The course was shaved with specially adapted road equipment and the 13-mile stretch was really as smooth as any surface could be. In fact, among experts, the course at Bonneville Salt Flats is considered the best for speed trials of any in the world, so far as surface is concerned.
What the instrument board on the Thunderbolt looked like, carrying the following devices:
The first official attempt was made by Captain Eyston on August 24th. On his North run he turned 345.15 m.p.h. On the South run the timer failed to register. Reflected light from the very white salt was such that it prevented the sensitive eye from registering the fleet passage of the car.
Mr. H.T. Plumb, one of the nation’s foremost authorities on light, and district engineer for the General Electric Company was called in. He made certain recommendations and following that a black strip was painted on the salt at the location of the eye. Black boards were put behind the light source and a black strip was painted on the car. This corrected the timing difficulties.
On August 27th the Captain tried again. On his North run he turned 347.49 m.p.h. and on the South run he turned 343.51 m.p.h. This gave him an average of 345.49 m.p.h. and increased the old record by a little over 32 m.p.h.
Then on Tuesday morning, August 30th, John Cobb made a trial. No figures were released to the public, but expert observers estimated that he had traveled about 325 m.p.h. He announced that after making some changes he would try again.
At that point the weather stepped in and rain prevented another trial until September 12th.
The salt beds are approximately 45 miles long and are from about 25 to 40 miles in width. The thickness of the salt varies considerably, the deposit resting upon the undulations of an old ocean bed. Rain falling on the beds soaks into and through the salt to the mud flats below. Each day, after the rains are over, the sun draws a percentage of this moisture to the surface. Around noon many parts of the beds are covered with a brine. As the sun moves on the moisture that has not been absorbed into the air works back into the salt. But in the process, salt from the brine forms a deposit in weird designs over the flats. Locally this is spoken of as “bloom.”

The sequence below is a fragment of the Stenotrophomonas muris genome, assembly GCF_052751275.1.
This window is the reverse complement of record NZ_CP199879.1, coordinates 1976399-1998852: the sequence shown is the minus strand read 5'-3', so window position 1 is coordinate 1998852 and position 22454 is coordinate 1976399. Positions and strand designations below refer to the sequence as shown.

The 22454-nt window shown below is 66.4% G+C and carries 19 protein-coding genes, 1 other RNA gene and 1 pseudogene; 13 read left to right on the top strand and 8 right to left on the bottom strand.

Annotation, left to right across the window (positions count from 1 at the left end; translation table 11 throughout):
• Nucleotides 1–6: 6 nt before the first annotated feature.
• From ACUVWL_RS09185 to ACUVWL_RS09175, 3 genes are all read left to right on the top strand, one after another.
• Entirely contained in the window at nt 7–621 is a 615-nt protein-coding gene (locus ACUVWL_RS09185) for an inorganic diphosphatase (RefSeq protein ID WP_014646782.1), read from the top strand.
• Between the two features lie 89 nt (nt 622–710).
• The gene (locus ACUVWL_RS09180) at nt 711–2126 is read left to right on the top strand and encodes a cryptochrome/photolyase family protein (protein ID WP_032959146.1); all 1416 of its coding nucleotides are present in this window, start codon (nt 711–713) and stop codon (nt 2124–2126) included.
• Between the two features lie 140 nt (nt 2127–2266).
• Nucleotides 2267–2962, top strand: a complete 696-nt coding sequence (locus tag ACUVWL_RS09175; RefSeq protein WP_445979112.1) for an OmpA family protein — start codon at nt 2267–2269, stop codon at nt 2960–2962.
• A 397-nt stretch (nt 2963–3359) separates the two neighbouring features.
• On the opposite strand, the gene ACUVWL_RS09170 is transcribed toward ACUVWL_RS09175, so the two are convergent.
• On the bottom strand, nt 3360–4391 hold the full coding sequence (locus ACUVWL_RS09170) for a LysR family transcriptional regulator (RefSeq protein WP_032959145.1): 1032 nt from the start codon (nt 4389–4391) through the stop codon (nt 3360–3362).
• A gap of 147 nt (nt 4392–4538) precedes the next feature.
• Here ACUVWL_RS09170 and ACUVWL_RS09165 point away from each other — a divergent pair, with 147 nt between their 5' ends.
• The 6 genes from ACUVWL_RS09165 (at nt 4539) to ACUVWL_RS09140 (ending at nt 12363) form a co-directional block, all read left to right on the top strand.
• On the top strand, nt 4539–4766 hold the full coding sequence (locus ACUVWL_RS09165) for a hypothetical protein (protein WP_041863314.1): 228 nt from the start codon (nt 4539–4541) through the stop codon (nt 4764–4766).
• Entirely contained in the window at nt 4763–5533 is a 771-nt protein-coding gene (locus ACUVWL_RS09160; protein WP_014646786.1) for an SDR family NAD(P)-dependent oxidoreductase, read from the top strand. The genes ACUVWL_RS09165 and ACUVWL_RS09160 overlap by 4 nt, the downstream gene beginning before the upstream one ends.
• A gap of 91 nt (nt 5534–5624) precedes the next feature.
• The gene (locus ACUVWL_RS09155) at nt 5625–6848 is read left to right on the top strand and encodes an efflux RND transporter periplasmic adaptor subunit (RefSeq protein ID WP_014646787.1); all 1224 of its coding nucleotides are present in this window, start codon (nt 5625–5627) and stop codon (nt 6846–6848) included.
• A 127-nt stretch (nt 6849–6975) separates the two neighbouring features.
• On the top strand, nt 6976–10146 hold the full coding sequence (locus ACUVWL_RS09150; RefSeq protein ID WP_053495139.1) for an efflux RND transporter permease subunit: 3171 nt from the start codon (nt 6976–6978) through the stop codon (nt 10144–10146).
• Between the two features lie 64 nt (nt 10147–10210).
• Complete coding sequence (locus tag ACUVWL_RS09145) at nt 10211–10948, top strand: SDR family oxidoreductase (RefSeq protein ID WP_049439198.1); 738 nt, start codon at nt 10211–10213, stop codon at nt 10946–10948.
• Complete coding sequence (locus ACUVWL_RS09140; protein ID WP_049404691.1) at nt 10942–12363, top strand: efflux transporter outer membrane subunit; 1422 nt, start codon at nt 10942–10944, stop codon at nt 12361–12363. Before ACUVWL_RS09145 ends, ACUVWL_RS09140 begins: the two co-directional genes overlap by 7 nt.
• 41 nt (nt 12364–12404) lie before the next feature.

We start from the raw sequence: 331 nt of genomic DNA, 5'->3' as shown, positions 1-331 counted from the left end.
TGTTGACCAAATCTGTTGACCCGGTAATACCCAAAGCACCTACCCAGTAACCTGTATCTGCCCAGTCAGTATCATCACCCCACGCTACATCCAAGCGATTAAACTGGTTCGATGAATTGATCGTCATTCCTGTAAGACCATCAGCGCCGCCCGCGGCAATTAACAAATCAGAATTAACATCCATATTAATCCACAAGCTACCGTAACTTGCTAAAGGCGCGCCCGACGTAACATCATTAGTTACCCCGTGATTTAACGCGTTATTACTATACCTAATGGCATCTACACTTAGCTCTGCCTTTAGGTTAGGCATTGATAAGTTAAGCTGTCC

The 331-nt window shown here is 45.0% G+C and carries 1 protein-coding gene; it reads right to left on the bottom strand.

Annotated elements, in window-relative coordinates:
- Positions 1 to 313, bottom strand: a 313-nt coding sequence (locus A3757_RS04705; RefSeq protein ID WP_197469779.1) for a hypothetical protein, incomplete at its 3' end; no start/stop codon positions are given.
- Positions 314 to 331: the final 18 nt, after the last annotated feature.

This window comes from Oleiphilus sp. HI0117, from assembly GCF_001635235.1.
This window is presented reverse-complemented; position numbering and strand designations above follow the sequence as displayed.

This action goes on even in fair weather and that is why the course must be worked every day with drags and occasionally scraped. Following rains the amount of work necessary for a good course is increased and thus the long delay until September 12th before Cobb was able to run again.
That time his first run was South and he turned 341.25 m.p.h. On the run North he turned 343.8 m.p.h., or an average of 342.5 m.p.h. He missed by approximately 3 m.p.h. and possibly that is the only figure out of most that came from the salt beds that the ordinary laymen could understand. But even when thinking of the lowly 3 m.p.h. it is doubtful if Mr. John Public stopped to realized that at that speed it represents but nine hundredths of a second on the watch. It takes the long Thunderbolt at 350 m.p.h. 1/16th of a second to pass before the eye. Thus Captain Eyston had beat John Cobb by slightly more than a length of the Thunderbolt. It was a close struggle for world supremacy and little wonder the experts, accustomed to thinking in small fractions of time, high speeds, and who fought so valiantly to add even one mile per hour to the speed of either car, should thrill at this “battle of the century.”
Another interesting factor at this stage was that the above run was made with the highest wind of the trial, a velocity of 5 m.p.h. The wind was on his tail during the North run.
Then on September 15th Cobb made another attempt and set the average of 350.2 m.p.h. It was a new record and he was the champion of the world.